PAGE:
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Android phones targeted by cybercrooks for financial info

Malware allows technothieves to spy on phone's owner, steal financial info.
androidphone
Android phone users are being warned not to download suspicious COVID messages that could turn their devices into units spying on their owners and stealing financial data.

Android phone users in Canada and the United States should be wary of a new cybercrime technique that can steal personal information, control interaction with apps and steal account information from phone financial activities.

That’s the warning coming from California-based global online security firm Proofpoint whose threat analysts say short messaging services (SMS) are being targeted through malware attacks.

“Harvesting of personal information and credentials in this manner is extremely troublesome for mobile users because there is a growing market on the dark web for detailed personal and account data,” a Proofpoint report released Sept. 21 said.

Indeed, the technocrooks can even use an Android’s camera and microphone to spy on the phone’s owner.

The technique is called smishing, a phishing cybersecurity attack done over mobile text messaging.

“Mobile users should be on the lookout for this extremely advanced smishing lure that relies on multiple layers of obfuscation and entangled functions to cleverly hide its download as a software update that can take control of your phone and share personal information with the attacker,” said Jacinta Tobin, Proofpoint’s vice-president of Cloudmark Operations.

Those entangled functions have led to the malware being dubbed Tanglebot.

“TangleBot uses SMS text message lures with content about COVID regulations and the third dose of COVID vaccines to trick mobile subscribers into downloading malware, which then takes over their phone,” the Proofpoint report said.

If users click on the link about a third dose, a website appears notifying the user that the Adobe Flash player on the device is out of date and must be updated. If subsequent dialog boxes are clicked on, the TangleBot malware is installed on the Android.

Once that malware is installed, TangleBot is granted privileges to access and control many device functions, including contacts, SMS and phone capabilities, call logs, internet, camera and microphone, and GPS, Proofpoint found.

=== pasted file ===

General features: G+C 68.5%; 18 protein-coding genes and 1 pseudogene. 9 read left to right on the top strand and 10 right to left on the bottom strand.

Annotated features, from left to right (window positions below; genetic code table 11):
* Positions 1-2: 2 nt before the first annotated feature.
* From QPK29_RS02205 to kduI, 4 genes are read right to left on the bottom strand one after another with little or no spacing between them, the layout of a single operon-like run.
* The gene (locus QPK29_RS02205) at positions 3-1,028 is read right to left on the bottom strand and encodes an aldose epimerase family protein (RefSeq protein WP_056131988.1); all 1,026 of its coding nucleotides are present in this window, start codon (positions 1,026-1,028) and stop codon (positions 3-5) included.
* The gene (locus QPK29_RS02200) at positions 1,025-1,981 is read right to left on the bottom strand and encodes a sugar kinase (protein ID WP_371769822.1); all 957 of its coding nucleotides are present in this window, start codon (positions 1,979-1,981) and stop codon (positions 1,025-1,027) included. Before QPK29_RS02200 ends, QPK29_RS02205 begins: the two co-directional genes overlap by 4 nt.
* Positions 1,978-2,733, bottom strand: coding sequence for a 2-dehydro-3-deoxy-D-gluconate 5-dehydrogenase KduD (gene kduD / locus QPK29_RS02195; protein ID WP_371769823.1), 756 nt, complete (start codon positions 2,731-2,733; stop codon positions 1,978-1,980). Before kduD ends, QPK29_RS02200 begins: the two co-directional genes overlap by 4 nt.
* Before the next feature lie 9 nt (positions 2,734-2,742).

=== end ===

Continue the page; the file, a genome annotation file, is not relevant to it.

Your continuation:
“The attacker can now make and block phone calls; send, obtain, and process text messages; record the camera, screen, or microphone audio or stream them directly to the attacker; place overlay screens on the device covering legitimate apps and screens; and implement other device observation capabilities.”

Investigators said the ability to detect installed apps, app interactions, and inject overlay screens is extremely problematic as it allows for the theft of financial information.

Derek Manky is chief of security insights and global threat alliance for Fortinet, a California-based company with a research and development centre in Burnaby.

He said smishing is something that is growing in use by cybercriminals. And, Manky said, while technology users are becoming more educated, perhaps more suspicious of odd things on their devices, cybercrooks are increasingly choosing to steal from infected phones.

“It’s all too easy for cybercriminals to leverage more phones to leverage financial information,” he said.

He warned of taking advantage of the ease of being click-happy in downloading apps. Instead, he said, take the time to research the app.

“If it’s published in the last few days, that’s a big red flag,” he said. Moreover, he said, have other ways of identifying something being sent than just a text message.

Proofpoint warns Android users to:

  • watch for suspicious text messages;
  • carefully consider before providing mobile phone numbers to enterprises or other commercial entities;
  • be leery of package delivery notifications that contain a web link;
  • report smishing and spam; forward spam text messages to 7726, which spells “SPAM” on the phone keypad;
  • be careful downloading and installing new software to your mobile device and read install prompts closely, looking out for information regarding rights and privileges that the app may request;
  • not respond to any unsolicited enterprise or commercial messages from a vendor or enterprise you don’t recognize. Doing so will often confirm that you’re a real person, and;
  • not install software on your mobile device.

And, said Manky, make sure you’re using multi-factor authentication.

jhainsworth@glaciermedia.ca

twitter.com/jhainswo